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Alcohol and Breastfeeding

Many breastfeeding mothers have questions about alcohol consumption.

Is it okay to drink alcohol while breastfeeding?

It is difficult to give a definitive answer about the safety of drinking alcohol while breastfeeding. This is because alcohol is a drug with potential negative side effects.

The American Academy of Pediatrics Committee on Drugs considers alcohol consumption compatible with breastfeeding, stating an occasional drink or regular light drinking (one or fewer drinks per day) has not been found to be harmful to the nursing baby. Moderation appears to be the key factor.

Does alcohol pass into the breast milk?

Yes. Alcohol passes freely in and out of your milk. Milk levels are found to peak 30-60 minutes after alcohol consumption on an empty stomach or 60-90 minutes when food has been eaten. It takes a 120-pound woman about 2-3 hours to eliminate one serving of beer or wine from her milk. The more alcohol consumed, the longer it takes for the body to reabsorb the alcohol from the breastmilk and filter it out of the body, just as it is filtered out of the bloodstream. If having a single drink, it may be wise to nurse right before consuming the drink. By the next feeding, the alcohol should be out of your milk.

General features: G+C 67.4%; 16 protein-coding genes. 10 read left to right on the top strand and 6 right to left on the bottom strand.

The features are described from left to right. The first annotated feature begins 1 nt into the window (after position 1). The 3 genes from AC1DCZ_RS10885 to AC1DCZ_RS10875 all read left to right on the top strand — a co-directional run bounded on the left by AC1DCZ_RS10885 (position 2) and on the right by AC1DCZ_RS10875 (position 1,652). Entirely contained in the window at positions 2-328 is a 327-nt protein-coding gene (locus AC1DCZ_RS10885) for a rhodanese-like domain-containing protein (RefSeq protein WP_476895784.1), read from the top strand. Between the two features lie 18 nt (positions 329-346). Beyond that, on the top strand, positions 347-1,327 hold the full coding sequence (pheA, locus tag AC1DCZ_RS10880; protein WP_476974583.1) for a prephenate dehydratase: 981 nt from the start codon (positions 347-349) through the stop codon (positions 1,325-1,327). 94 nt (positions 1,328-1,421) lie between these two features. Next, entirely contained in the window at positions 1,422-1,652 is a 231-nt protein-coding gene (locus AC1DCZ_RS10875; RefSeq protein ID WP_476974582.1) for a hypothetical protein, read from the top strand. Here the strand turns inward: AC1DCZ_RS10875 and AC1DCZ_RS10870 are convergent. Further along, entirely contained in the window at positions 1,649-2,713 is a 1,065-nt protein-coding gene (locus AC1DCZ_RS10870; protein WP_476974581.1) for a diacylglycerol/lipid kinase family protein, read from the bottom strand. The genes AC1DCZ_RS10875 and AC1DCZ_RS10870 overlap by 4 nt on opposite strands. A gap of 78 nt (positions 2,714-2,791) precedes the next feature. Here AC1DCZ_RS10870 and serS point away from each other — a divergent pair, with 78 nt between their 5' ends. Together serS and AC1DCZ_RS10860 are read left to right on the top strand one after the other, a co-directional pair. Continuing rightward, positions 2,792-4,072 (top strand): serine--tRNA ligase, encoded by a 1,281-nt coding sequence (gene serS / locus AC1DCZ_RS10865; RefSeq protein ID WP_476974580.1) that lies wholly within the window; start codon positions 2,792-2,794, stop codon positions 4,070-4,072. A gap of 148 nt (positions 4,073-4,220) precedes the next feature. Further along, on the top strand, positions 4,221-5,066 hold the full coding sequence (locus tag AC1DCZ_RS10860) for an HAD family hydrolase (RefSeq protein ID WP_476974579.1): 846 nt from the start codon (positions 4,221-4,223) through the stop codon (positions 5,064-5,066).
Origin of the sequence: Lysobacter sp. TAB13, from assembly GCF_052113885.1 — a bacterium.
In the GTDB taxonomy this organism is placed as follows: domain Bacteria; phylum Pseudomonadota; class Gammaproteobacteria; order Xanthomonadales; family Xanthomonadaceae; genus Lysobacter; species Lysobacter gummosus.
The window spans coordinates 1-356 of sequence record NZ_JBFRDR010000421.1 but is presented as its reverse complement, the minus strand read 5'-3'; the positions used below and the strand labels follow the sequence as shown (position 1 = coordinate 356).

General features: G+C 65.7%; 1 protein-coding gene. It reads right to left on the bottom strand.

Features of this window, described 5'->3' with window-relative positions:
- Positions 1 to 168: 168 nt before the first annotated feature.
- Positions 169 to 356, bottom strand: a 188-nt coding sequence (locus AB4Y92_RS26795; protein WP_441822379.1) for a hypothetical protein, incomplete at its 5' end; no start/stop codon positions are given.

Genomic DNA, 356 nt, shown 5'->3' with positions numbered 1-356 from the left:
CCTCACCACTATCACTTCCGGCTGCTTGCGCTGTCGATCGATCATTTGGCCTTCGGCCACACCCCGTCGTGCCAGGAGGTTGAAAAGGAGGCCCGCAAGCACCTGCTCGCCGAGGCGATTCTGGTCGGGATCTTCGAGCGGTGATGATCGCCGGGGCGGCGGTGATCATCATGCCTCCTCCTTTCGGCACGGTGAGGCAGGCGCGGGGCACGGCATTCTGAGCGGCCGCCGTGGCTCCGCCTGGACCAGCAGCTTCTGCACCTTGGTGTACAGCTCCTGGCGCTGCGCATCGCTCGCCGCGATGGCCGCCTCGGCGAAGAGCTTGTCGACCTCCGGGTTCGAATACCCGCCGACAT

How does alcohol in breastmilk impact babies?

Alcohol is a central nervous system depressant. One study has found that babies of mothers who consistently drank moderate to heavy amounts of alcohol (2 or more drinks per day) scored slightly lower on motor development at one year of age. Babies of mothers who abuse alcohol regularly can fail to gain weight at a normal rate. One reason for this may be that babies have been shown to drink smaller amounts from the breast shortly after their mothers consume alcohol.

What about a special occasion, like a wedding or birthday celebration?

If you find that you are going to have numerous drinks in a short time period, it would be wise to feed your baby milk that you have pumped previously during this time period. While you are waiting for the alcohol to clear out of your milk, you may want to “pump and dump” (pump and discard the milk) to avoid very full breasts and to maintain your milk supply.

A very conservative approach would be to “pump and dump” the number of drinks you consumed x 2 hours. For example: if you have 5 drinks between 6 and 10 pm, “pump and dump” for the next 10 hours, or until 8 am. A more relaxed approach would be to resume nursing once you are no longer feeling the effects of the alcohol as by then your milk levels should be quite low. In the meantime, you may need to “pump and dump” to avoid uncomfortable engorgement.